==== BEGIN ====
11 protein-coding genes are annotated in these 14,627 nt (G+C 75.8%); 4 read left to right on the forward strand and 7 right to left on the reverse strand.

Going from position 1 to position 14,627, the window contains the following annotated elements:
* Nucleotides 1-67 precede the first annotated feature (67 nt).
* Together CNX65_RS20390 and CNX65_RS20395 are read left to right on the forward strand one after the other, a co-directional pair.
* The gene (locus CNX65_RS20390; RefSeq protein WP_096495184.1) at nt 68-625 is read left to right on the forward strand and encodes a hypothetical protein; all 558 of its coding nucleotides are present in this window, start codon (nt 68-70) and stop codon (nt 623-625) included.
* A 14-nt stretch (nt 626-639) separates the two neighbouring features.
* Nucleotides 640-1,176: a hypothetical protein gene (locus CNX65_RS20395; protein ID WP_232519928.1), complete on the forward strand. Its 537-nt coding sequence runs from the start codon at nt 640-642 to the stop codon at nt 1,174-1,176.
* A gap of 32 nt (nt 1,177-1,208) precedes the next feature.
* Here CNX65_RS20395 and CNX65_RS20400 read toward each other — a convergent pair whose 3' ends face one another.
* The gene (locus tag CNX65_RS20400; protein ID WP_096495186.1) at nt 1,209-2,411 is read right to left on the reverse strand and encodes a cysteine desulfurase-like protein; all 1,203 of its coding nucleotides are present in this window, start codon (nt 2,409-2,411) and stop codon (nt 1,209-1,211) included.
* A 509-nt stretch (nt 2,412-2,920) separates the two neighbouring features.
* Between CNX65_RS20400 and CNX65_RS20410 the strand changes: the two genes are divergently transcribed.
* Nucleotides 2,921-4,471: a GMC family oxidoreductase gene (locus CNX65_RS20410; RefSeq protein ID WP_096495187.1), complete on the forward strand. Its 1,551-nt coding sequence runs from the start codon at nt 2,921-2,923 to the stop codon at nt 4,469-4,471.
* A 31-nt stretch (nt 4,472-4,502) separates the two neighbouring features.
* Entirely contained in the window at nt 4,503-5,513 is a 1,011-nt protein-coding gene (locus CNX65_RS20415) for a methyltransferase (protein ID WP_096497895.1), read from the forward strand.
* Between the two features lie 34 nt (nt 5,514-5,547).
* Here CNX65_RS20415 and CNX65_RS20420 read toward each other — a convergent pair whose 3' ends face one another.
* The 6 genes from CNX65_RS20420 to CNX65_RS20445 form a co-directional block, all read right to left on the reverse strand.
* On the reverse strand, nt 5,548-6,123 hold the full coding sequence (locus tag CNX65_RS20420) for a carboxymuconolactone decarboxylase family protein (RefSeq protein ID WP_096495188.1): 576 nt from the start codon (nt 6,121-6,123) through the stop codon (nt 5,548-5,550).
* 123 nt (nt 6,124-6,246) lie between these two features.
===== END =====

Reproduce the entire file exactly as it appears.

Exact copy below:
11 protein-coding genes are annotated in these 14,627 nt (G+C 75.8%); 4 read left to right on the forward strand and 7 right to left on the reverse strand.

Going from position 1 to position 14,627, the window contains the following annotated elements:
* Nucleotides 1-67 precede the first annotated feature (67 nt).
* Together CNX65_RS20390 and CNX65_RS20395 are read left to right on the forward strand one after the other, a co-directional pair.
* The gene (locus CNX65_RS20390; RefSeq protein WP_096495184.1) at nt 68-625 is read left to right on the forward strand and encodes a hypothetical protein; all 558 of its coding nucleotides are present in this window, start codon (nt 68-70) and stop codon (nt 623-625) included.
* A 14-nt stretch (nt 626-639) separates the two neighbouring features.
* Nucleotides 640-1,176: a hypothetical protein gene (locus CNX65_RS20395; protein ID WP_232519928.1), complete on the forward strand. Its 537-nt coding sequence runs from the start codon at nt 640-642 to the stop codon at nt 1,174-1,176.
* A gap of 32 nt (nt 1,177-1,208) precedes the next feature.
* Here CNX65_RS20395 and CNX65_RS20400 read toward each other — a convergent pair whose 3' ends face one another.
* The gene (locus tag CNX65_RS20400; protein ID WP_096495186.1) at nt 1,209-2,411 is read right to left on the reverse strand and encodes a cysteine desulfurase-like protein; all 1,203 of its coding nucleotides are present in this window, start codon (nt 2,409-2,411) and stop codon (nt 1,209-1,211) included.
* A 509-nt stretch (nt 2,412-2,920) separates the two neighbouring features.
* Between CNX65_RS20400 and CNX65_RS20410 the strand changes: the two genes are divergently transcribed.
* Nucleotides 2,921-4,471: a GMC family oxidoreductase gene (locus CNX65_RS20410; RefSeq protein ID WP_096495187.1), complete on the forward strand. Its 1,551-nt coding sequence runs from the start codon at nt 2,921-2,923 to the stop codon at nt 4,469-4,471.
* A 31-nt stretch (nt 4,472-4,502) separates the two neighbouring features.
* Entirely contained in the window at nt 4,503-5,513 is a 1,011-nt protein-coding gene (locus CNX65_RS20415) for a methyltransferase (protein ID WP_096497895.1), read from the forward strand.
* Between the two features lie 34 nt (nt 5,514-5,547).
* Here CNX65_RS20415 and CNX65_RS20420 read toward each other — a convergent pair whose 3' ends face one another.
* The 6 genes from CNX65_RS20420 to CNX65_RS20445 form a co-directional block, all read right to left on the reverse strand.
* On the reverse strand, nt 5,548-6,123 hold the full coding sequence (locus tag CNX65_RS20420) for a carboxymuconolactone decarboxylase family protein (RefSeq protein ID WP_096495188.1): 576 nt from the start codon (nt 6,121-6,123) through the stop codon (nt 5,548-5,550).
* 123 nt (nt 6,124-6,246) lie between these two features.